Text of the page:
Interview with William Gibson

February 3, 2011

William Gibson is famous for a lot of reasons. His debut novel, “Neuromancer,” was the first book to the “triple crown” of science fiction awards – the Nebula, the Hugo, and Philip K. Dick Award. He arguably launched two entire genres of sci fi – cyberpunk and steampunk. And he coined the term cyberspace – about a decade before it actually existed.

Author William Gibson (photo: Michael O'Shea)

In fact, many now believe that Gibson’s sci-fi work in the 1980s actually determined the eventual trajectory of the World Wide Web. All those engineers and designers in the 1990s, after all, had grown up with Gibson’s books. When it came time to actually invent cyberspace, Gibson had already provided the conceptual blueprints.

But for science fiction fans of a certain intensity, Gibson is probably most famous for his utterly distinctive prose style. Dense, multivalent and hyper-specific, Gibson’s writing requires a lot of attention from the reader. His books have the effect of slowing the reader down, even as they depict a world where everything is moving impossibly fast.

This Tuesday at 7 pm, Gibson will be reading from his latest novel, “Zero History,” at the Reynolds Theater in the Bryan University Center at Duke. Gibson will also be signing books afterward, and the event is free and open to the public.

The third book to take place in Gibson’s contemporary setting, “Zero History” follows the fates of three characters – morally ambiguous marketing mogul Hubertus Bigend, musician and journalist Hollis Henry, and the chameleon-like recovering addict known as Milgrim – as they work to uncover a government conspiracy.

The new book shares many of the same characters and concerns as Gibson’s previous two novels, “Pattern Recognition” and “Spook Country. The setting? “About five minutes into the future.”

Speaking in his friendly, laconic drawl from a hotel room in Denver, the previous stop on his 20-city book store, Gibson spoke about 9/11 attacks, optimism for the future and the power of Googling.

Q: Is this book intended to be the last of a trilogy, as with your earlier series?

A: I really never know, because as weird as it seems, I never planned to write any three-book set. I don’t really think of them as trilogies. Because when I started out, science fiction trilogies were actually just very large novels published in three volumes, and my books are designed to stand alone.

But, you know, I’ve done it in threes before. So probably that means I’ve done it again here (laughs). It’s probably time to start something new.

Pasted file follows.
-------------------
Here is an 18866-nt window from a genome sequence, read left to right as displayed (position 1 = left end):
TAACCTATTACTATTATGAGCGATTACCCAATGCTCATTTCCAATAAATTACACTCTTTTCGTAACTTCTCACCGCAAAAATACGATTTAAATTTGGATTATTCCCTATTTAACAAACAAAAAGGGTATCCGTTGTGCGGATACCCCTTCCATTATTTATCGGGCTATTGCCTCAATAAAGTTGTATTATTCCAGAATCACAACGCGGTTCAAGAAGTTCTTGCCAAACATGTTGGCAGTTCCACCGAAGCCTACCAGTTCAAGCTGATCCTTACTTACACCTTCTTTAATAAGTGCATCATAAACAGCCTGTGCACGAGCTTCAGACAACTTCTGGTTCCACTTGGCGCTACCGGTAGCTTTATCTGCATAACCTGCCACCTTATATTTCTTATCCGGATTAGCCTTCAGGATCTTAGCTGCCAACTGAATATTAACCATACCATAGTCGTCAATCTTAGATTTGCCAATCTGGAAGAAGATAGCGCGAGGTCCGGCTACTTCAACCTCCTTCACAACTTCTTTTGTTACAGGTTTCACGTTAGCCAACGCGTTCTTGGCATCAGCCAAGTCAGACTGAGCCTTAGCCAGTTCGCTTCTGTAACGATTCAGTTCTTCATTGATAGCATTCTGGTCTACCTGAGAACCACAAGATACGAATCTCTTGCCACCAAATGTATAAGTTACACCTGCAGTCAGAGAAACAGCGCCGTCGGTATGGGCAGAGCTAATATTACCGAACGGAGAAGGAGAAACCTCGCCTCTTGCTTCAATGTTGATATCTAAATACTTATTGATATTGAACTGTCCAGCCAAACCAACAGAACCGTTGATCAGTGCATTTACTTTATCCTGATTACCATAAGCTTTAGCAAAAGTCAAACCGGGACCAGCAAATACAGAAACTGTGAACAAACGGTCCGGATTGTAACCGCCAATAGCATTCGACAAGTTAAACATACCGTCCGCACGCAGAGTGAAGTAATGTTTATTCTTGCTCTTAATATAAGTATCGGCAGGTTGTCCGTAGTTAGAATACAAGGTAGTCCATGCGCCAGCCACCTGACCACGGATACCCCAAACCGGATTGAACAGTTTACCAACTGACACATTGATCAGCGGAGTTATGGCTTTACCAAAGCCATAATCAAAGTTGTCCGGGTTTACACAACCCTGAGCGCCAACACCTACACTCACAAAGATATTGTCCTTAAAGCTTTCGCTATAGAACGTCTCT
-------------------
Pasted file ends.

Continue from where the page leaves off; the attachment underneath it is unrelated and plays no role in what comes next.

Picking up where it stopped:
Q: “Zero History” brings some characters back from previous books. Had you always planned to return to the story of Bigend and Hollis?

No, not at all. It feels to me like, in order to get the characters I need, I have to make a deal with them that I’m not going to write them into the ground. I’m always a bit embarrassed when I go to wrote a novel, and some of the people from the last novel are still at the door. But so far, they’ve always managed to convince me that they’ve changed, that they’re different now.

Q: The titles of your books are always so evocative. For instance, “Spook Country” works on about 17 levels. What’s the meaning, for you, of “Zero History”?

A: Well, you got close to it there on how it works on about 17 levels. I’ll often come down on the side of ambiguity in a title. Because I’m attracted, myself, to titles with multiple meanings. When I was starting this, my working title was “The Gabriel Hounds.” But when I got around to Googling it, I discovered Mary Stewart has already written a book with that title.

I was quote surprised that there hadn’t been at least one mystery novel called “Zero History” because it’s a police procedural term. It’s a line I’ve heard a million times on TV. So it was surprising that it wasn’t used.

Q: You were one of the first authors to incorporate the 9/11 attacks into your fiction, in “Pattern Recognition,” and it seems all your books since them have this kind of persistent, ambient dread. How did the 9/11 attacks effect you?

I was working on “Pattern Recognition” for about three months and not really getting anywhere with it. I had Hollis in this apartment in London, feeling really upset. Then 9/11 came, and I pretty much forgot about writing novels for a while. When I came back, I thought: Well, I have to scrap all this. Hollis is from New York. Her back story just changed.

I shared that with another friend, a writer in New York, actually, and he said – well, there’s your job. That why she’s upset. Her back story just changed, and now why does she feel this way? I tell you, I didn’t jump for joy at that notion, but he was right.

Q: Do you feel like things have changed as much you initially feared, since 9/11?

A: I think a lot of things have changed. and not for the good. My assumption, really, on the day this thing happened, I felt that the the response to those attacks wasn’t going to damage the attackers as much as it was going to damage the U.S.

That’s how asymmetric warfare works. The little guy’s only possibility of winning is to induce the big guy to hurt himself – to ruin his reputation and degrade the daily functioning of his society. And it works, if the big guy goes for it.

Q: Are you optimistic for the future?

I’d be more optimistic if there were more anthropologists working on the big guy’s side. You need people who understand how it works. As long as the people in power don’t understand the paradigm of war that is being deployed against them, the nation is vulnerable.



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